# Why are continuous functions not dense in $L^\infty$?

Why are the continuous functions not dense in $L^\infty$?

I mean both concretely (i.e. a counter example) and intuitively why is this the case.

Consider $$f(x)=\begin{cases}0&\text{if }x<0\\1&\text{if }x\ge 0.\end{cases}$$ Any continuous $$g$$ with $$\|f-g\|_\infty<\frac 13$$ must have $$g(x) for all $$x<0$$. By continuity, $$g(0)\le \frac13$$, contradicting $$g(0)>f(0)-\frac13=\frac 23$$.
Even if we only require $$|f(x)-g(x)|<\frac13$$ for almost all $$x$$, the argument above still holds (with using continuity on the right as well).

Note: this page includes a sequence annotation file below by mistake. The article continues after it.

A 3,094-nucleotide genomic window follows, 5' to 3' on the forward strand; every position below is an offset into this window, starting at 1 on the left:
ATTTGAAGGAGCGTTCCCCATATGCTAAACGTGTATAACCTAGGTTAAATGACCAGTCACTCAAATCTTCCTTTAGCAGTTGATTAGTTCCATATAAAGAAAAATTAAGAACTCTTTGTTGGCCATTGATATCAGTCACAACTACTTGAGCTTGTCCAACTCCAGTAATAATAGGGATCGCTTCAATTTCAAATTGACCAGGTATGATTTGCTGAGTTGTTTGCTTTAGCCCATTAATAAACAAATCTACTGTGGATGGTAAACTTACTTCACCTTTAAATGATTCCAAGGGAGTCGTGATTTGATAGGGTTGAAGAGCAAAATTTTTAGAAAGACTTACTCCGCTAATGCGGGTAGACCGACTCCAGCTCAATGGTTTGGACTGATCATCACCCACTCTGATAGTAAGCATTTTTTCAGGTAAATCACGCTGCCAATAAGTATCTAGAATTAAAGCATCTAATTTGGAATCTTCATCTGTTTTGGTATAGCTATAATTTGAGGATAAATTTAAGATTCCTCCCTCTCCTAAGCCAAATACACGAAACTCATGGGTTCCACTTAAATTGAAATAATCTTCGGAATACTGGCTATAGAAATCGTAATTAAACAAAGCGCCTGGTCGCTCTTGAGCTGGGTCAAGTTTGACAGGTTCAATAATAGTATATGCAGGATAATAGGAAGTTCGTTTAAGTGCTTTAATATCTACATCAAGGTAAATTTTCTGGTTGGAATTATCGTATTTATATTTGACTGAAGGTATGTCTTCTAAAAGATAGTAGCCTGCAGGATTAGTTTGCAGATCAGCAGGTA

Intuitively, the continuous $$g$$ cannot do the jump at once, it needs some "preparation" and "relaxation".
• In other words, the topology on $L^{\infty}$ is strictly finer than its restriction to $C(\mathbb{R},\mathbb{R})$? – AIM_BLB Mar 18 '20 at 15:37
If a convergent sequence of continuous functions converges uniformly then the limiting function is continuous. Consequently, the only functions which can be approximated to arbitrary accuracy in $L^\infty$ by continuous functions are the continuous functions. In other words, the subspace of $L^\infty$ consisting of continuous functions is closed.
Of course, there are many functions in $L^\infty$ which are not continuous!